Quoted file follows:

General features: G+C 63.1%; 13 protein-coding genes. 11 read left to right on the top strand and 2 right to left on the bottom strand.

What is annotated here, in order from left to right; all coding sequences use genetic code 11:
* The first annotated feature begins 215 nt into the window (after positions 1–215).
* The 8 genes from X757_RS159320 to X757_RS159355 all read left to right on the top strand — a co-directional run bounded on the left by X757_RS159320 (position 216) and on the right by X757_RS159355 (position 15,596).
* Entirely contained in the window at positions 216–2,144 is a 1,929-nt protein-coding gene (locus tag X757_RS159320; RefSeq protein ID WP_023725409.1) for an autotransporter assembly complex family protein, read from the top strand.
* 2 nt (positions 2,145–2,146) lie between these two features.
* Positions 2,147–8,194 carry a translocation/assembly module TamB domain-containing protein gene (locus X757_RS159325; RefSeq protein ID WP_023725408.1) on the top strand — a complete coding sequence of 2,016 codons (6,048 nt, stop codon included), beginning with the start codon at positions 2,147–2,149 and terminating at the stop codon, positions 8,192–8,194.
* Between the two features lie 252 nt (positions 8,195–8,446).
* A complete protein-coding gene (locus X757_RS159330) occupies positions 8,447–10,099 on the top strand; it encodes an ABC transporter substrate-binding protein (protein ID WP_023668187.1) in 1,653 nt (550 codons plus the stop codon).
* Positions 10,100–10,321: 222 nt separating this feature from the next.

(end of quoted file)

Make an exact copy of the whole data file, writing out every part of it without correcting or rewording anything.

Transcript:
General features: G+C 63.1%; 13 protein-coding genes. 11 read left to right on the top strand and 2 right to left on the bottom strand.

What is annotated here, in order from left to right; all coding sequences use genetic code 11:
* The first annotated feature begins 215 nt into the window (after positions 1–215).
* The 8 genes from X757_RS159320 to X757_RS159355 all read left to right on the top strand — a co-directional run bounded on the left by X757_RS159320 (position 216) and on the right by X757_RS159355 (position 15,596).
* Entirely contained in the window at positions 216–2,144 is a 1,929-nt protein-coding gene (locus tag X757_RS159320; RefSeq protein ID WP_023725409.1) for an autotransporter assembly complex family protein, read from the top strand.
* 2 nt (positions 2,145–2,146) lie between these two features.
* Positions 2,147–8,194 carry a translocation/assembly module TamB domain-containing protein gene (locus X757_RS159325; RefSeq protein ID WP_023725408.1) on the top strand — a complete coding sequence of 2,016 codons (6,048 nt, stop codon included), beginning with the start codon at positions 2,147–2,149 and terminating at the stop codon, positions 8,192–8,194.
* Between the two features lie 252 nt (positions 8,195–8,446).
* A complete protein-coding gene (locus X757_RS159330) occupies positions 8,447–10,099 on the top strand; it encodes an ABC transporter substrate-binding protein (protein ID WP_023668187.1) in 1,653 nt (550 codons plus the stop codon).
* Positions 10,100–10,321: 222 nt separating this feature from the next.